Last year, journalist Mara Hvistendahl revealed that from the late ’60s to ’70s, the FBI ran a classified surveillance program targeting Chinese American scientists with suspected Communist links — that is, any connection to mainland China.
“If you wanted to do science, you went to the United States. There was no question.”
The most egregious case of profiling occurred in 1999, when a Taiwanese American scientist at the Los Alamos National Laboratory named Wen Ho Lee was charged with leaking nuclear weapons designs to China. After nine months of pretrial solitary confinement, Lee was found guilty of mishandling classified material but not of espionage. The presiding judge made an unprecedented apology for Lee’s harsh treatment, for which he approved a $1.6 million settlement.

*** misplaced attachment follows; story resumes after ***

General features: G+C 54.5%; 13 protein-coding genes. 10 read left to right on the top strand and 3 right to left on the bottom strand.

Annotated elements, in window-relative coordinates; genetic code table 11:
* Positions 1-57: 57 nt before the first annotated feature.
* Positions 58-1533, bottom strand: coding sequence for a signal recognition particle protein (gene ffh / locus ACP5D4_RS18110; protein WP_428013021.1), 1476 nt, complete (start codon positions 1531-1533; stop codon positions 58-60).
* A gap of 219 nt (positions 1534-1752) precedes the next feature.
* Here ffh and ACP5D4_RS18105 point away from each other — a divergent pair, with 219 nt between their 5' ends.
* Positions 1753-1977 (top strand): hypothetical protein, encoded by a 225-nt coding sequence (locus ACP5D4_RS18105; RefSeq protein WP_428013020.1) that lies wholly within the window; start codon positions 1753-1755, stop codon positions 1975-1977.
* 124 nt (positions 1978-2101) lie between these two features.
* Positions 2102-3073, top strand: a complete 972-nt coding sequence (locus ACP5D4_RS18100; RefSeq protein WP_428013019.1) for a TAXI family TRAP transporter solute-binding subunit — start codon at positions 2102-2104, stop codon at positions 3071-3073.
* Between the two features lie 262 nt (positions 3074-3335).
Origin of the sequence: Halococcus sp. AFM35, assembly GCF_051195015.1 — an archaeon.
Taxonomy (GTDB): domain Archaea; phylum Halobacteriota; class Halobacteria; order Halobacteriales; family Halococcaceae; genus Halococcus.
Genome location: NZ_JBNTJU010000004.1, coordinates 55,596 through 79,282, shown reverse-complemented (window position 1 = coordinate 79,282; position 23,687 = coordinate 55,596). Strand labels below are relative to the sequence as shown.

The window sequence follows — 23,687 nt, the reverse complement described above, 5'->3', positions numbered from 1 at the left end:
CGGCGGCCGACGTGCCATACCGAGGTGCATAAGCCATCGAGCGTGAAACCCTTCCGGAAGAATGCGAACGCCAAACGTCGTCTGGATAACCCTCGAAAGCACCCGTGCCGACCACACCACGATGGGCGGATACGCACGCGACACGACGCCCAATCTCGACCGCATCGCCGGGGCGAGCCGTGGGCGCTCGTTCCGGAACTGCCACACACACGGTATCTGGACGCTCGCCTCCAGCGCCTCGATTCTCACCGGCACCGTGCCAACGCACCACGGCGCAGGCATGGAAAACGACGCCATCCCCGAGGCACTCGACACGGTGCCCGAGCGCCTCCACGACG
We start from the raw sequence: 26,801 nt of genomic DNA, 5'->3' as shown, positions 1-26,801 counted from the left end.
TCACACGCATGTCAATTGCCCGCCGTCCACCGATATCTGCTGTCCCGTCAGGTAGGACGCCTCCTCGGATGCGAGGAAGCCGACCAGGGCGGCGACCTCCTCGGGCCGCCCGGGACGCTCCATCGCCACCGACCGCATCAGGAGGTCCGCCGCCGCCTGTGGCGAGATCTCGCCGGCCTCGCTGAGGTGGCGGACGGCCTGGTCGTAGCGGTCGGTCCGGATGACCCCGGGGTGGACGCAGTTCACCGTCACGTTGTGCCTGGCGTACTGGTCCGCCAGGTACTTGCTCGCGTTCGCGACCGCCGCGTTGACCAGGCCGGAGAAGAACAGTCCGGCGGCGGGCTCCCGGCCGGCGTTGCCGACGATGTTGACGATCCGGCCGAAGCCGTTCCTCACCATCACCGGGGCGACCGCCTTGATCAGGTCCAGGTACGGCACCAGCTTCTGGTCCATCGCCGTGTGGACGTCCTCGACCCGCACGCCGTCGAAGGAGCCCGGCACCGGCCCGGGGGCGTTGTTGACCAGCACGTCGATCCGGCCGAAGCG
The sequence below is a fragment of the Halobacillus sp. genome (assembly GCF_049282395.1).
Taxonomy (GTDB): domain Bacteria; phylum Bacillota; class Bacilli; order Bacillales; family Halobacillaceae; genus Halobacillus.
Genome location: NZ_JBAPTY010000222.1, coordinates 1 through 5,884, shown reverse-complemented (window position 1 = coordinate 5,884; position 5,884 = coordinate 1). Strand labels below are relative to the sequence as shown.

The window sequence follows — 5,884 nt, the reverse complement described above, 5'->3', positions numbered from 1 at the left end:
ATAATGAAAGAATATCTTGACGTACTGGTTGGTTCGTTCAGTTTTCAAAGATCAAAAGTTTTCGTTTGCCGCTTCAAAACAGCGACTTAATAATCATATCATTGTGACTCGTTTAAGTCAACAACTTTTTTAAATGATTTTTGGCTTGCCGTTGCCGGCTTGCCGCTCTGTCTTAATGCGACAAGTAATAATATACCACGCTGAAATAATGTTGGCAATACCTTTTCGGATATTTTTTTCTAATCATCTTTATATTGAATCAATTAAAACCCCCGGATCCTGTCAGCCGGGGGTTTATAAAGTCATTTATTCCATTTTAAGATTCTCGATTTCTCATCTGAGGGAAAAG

For many in the Chinese American community, Lee’s case was a seminal moment. It forced them to contend with the reality that no matter how long they were in the United States, they would be perpetual foreigners. For others, it was a call to action, mobilizing a group of activists on Lee’s behalf that would later rally around Xi and other Chinese American scientists who have come under suspicion.
In the wake of Lee’s experience, a large contingent of Chinese-born weapons scientists working in the United States returned to China. They became known as the “Los Alamos Club,” as Hvistendahl writes in The Scientist and the Spy, a recent book about Chinese industrial espionage. Other Chinese American scientists decided to work only on non-classified projects to avoid suspicion.